File Formats for Images in Your E-Mail Marketing Messages - dummies

File Formats for Images in Your E-Mail Marketing Messages

By John Arnold

Using images — any type of graphic file — in your e-mail marketing communications gives your messages it pizzazz but also requires careful planning. Whether you obtain your images with a digital camera or buy them online from a provider of royalty-free stock photography, make sure that your images are formatted for use in e-mail:

  • Use a file format that e-mail browsers can read. An image file format is the type of compression used on an image to limit the amount of data required to store the image on a computer. Compression changes the amount of space the image takes up when stored on a computer, and image compression causes the graphics to display differently (especially when you reduce or enlarge the dimensions of the image). The three best file formats to use in e-mail browsers are

    • JPG or JPEG (Joint Photographic Experts Group): This format is a standard for Internet and e-mail images, and it works well for most images.

    • GIF (Graphics Interchange Format): This format is best for images with only a few colors.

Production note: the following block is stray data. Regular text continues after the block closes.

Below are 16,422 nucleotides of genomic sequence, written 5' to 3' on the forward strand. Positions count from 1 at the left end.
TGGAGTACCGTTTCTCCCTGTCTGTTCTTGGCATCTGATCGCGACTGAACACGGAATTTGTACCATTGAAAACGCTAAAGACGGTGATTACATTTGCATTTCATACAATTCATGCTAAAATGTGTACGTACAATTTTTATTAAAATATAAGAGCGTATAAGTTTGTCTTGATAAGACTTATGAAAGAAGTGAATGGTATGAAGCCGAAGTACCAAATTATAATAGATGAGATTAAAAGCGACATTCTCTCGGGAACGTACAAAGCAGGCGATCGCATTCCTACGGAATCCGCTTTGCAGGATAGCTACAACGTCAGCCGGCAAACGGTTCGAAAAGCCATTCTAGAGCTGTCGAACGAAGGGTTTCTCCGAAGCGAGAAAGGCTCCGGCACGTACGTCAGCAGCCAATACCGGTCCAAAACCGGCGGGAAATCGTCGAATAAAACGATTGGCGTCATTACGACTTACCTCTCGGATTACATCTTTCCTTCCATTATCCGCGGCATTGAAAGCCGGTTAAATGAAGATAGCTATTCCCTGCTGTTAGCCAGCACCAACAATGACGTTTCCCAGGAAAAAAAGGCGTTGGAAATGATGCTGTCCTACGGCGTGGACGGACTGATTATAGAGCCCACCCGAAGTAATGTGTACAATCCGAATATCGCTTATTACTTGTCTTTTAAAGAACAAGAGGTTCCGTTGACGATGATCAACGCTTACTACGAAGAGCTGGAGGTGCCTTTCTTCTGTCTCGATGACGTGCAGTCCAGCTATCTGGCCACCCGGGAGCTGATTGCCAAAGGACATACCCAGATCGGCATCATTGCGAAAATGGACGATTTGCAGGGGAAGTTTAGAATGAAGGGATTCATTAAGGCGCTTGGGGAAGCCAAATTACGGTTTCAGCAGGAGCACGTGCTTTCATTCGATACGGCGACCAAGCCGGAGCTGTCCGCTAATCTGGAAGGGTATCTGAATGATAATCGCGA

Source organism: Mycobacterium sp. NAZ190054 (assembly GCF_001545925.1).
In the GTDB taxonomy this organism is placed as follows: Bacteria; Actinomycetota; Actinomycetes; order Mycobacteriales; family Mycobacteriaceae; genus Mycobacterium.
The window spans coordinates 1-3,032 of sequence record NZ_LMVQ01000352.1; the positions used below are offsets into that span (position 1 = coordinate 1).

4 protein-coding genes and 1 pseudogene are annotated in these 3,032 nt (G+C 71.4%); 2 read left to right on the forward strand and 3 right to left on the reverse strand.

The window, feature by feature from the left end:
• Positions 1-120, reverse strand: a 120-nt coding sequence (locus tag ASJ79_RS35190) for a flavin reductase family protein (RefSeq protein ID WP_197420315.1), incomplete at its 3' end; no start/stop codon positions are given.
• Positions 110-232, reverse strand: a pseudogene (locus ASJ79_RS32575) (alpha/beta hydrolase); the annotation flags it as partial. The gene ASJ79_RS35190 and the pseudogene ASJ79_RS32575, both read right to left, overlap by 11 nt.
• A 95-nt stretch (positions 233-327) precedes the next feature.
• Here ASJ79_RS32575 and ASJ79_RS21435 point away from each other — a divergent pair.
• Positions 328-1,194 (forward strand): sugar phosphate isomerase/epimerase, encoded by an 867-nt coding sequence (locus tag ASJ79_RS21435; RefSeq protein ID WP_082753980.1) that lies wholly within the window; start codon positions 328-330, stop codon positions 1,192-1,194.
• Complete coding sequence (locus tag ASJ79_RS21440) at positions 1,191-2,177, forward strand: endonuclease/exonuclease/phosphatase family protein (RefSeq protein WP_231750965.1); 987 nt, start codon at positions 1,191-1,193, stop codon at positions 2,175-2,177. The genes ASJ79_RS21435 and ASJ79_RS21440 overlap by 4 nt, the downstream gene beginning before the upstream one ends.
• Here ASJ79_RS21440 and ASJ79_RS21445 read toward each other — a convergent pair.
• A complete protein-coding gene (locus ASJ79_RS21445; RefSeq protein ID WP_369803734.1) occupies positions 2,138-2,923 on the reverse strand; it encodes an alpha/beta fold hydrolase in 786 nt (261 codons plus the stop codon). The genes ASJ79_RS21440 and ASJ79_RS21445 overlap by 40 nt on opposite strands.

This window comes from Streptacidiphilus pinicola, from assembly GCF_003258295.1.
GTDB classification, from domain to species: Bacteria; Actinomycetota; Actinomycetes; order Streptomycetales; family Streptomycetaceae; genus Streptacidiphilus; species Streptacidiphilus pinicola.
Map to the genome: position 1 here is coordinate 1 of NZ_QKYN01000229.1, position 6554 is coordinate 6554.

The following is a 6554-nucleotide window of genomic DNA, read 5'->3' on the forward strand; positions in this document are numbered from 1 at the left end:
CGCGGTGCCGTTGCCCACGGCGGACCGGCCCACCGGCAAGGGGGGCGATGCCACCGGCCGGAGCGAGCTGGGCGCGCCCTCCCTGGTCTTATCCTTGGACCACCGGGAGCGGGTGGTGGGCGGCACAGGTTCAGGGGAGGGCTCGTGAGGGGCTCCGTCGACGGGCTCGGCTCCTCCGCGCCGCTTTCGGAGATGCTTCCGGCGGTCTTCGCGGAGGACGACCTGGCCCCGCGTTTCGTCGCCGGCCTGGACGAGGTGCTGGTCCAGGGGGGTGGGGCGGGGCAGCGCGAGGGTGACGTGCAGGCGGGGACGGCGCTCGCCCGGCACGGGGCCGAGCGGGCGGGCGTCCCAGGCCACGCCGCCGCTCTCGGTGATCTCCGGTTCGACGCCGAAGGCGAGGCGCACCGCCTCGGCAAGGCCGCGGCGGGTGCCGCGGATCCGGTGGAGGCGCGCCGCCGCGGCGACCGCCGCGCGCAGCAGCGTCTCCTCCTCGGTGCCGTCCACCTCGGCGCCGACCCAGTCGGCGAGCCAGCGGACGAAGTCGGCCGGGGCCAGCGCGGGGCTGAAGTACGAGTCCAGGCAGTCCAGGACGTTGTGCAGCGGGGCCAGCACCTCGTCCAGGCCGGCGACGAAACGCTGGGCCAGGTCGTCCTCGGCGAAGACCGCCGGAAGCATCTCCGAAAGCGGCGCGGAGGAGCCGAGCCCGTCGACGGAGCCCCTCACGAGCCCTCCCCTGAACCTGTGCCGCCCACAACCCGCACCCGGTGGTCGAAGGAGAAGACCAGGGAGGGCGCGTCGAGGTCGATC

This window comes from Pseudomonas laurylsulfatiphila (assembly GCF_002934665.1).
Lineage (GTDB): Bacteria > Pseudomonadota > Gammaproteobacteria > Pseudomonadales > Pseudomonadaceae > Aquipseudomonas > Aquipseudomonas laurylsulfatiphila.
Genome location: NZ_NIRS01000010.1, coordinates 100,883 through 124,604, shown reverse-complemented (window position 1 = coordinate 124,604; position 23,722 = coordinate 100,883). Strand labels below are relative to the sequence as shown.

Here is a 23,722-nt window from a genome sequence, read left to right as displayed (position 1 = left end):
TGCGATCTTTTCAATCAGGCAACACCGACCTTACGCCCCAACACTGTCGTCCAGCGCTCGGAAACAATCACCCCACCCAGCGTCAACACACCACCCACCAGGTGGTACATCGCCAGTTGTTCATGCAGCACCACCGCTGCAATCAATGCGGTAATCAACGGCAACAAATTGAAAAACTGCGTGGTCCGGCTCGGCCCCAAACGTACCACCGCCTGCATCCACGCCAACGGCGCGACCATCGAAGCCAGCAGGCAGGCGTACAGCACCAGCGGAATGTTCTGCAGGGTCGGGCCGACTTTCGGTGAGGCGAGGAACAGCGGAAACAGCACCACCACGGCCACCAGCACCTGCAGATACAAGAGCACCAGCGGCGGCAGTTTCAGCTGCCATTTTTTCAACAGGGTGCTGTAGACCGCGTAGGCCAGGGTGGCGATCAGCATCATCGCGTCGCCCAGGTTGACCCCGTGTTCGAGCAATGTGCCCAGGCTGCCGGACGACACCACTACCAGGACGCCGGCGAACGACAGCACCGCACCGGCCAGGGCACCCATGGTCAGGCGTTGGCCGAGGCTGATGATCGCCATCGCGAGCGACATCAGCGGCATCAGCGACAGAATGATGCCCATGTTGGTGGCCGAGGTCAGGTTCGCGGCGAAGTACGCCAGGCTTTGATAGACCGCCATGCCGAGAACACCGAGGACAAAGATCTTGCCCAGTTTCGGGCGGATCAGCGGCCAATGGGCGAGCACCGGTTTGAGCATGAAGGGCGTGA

• PNG (Portable Network Graphics): This format is similar to GIF compression but has the ability to display colors more effectively.

    If your image isn’t already in one of these three formats, use a graphic design application or an image editor to save the image as a JPG file.

  • Check your file size. The file size of your image refers to the amount of data your image contains measured in kilobytes (K). Images should be less than 50K to download quickly enough for most e-mail users. If an image you want to use in your e-mail is more than 50K, you can change the file size in a graphic design or an image-editing application.

    • Reduce the dimensions of the image. Smaller images contain less data.

    • Reduce the image resolution to 72 dpi or less. Image resolution, also known as dots per inch (dpi) or pixels per inch (ppi), refers to how many dots (or pixels) are in each inch of your image. The more dots per inch, the more detail your image is capable of displaying. More dots require more data, however, so images with higher resolutions download and display more slowly than images with lower resolutions.

    Using 72 dpi provides enough resolution to appear properly on a computer screen, but images printed at 72 dpi are likely to appear fuzzy. If your audience is likely to print your e-mail and it’s important that your images are printed with more definition, link your audience to a PDF version of your e-mail containing print-quality images 300 dpi or higher.